You may have heard birdnesting touted as the next big thing in child custody cases. It’s an option that some families use to provide stability for their children and to allow both parents to stay involved in the children’s lives.
The basics of a birdnesting plan just mean that the parents keep their marital home after divorce, and they do not make the children move out. The custodial parent for any given period of time then moves into the “nest” or the children’s home. The other parent moves out and stays at a third location. The parents swap living situations every so often, meaning the children get the stability of one home.
Looking at it this way makes it clear why the children may prefer this. For them, moving out of the house is nearly as traumatic as the divorce. It may be the only home they have ever known. They could feel like they don’t fit in this new world where they have two homes — which often feels like not having a home at all. Birdnesting fixes that.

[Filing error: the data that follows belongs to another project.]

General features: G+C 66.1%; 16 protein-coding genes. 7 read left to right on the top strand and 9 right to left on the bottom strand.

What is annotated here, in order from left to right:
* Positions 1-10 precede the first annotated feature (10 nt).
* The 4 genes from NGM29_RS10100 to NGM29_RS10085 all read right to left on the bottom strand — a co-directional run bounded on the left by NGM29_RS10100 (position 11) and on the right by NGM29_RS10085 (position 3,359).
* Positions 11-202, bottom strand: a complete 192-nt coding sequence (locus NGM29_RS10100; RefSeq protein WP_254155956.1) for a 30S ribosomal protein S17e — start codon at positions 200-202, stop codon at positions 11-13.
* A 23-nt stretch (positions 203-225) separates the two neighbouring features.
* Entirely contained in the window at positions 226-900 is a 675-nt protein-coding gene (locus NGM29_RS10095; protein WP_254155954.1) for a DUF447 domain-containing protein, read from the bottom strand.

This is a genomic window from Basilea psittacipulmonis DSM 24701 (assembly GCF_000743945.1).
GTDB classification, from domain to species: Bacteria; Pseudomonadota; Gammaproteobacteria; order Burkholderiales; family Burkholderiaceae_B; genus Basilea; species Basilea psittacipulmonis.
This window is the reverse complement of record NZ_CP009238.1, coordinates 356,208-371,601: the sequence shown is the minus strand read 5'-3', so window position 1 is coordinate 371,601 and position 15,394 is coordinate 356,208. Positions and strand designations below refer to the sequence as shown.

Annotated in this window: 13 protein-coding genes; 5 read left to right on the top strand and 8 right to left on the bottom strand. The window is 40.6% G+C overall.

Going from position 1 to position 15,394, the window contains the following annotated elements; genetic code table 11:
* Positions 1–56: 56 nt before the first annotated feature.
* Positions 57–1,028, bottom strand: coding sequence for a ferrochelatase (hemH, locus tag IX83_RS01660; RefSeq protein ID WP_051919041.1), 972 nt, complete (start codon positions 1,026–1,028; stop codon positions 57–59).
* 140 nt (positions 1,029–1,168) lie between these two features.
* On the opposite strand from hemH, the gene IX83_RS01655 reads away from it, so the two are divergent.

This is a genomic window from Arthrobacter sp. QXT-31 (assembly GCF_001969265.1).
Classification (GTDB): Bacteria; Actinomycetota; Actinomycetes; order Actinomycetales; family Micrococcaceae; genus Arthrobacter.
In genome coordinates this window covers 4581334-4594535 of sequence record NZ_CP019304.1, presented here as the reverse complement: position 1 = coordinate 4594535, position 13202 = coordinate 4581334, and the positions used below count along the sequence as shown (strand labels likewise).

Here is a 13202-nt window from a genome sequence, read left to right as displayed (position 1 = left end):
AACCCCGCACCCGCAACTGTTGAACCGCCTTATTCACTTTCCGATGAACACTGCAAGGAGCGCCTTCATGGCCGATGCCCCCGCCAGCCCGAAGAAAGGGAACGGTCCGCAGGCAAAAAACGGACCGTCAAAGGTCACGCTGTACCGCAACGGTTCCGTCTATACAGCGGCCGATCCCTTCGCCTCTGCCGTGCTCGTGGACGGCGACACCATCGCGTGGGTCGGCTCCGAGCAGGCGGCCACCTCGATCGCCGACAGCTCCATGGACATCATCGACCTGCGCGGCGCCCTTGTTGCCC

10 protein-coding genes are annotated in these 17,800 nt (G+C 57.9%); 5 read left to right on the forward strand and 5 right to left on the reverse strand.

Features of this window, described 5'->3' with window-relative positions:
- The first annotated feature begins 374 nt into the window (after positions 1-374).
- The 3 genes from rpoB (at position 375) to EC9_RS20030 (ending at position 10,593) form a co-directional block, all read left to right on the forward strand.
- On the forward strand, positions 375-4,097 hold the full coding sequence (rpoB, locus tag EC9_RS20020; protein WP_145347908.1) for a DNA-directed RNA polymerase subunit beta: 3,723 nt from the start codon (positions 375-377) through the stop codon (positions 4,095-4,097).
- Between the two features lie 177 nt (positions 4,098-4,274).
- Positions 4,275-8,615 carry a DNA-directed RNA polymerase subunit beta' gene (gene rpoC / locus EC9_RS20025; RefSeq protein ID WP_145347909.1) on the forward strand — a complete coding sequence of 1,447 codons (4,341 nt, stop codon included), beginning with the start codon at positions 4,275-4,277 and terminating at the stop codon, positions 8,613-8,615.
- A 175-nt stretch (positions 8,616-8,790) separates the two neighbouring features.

The clear downside, though, and the reason that it often doesn’t work, is that parents also have to share that home. Think about the reasons you’re getting divorced. Can you realistically expect to share a living space with your ex? What if one or both of you start dating? What if you can’t agree on how to pay the bills or cover the costs? What if you see each other too much and argue constantly? At the end of the day, you may run into many of the same issues that ended your marriage in the first place.
If you’re considering birdnesting or any other custody situation, make sure you carefully think over your legal options and the true ramifications of any plan.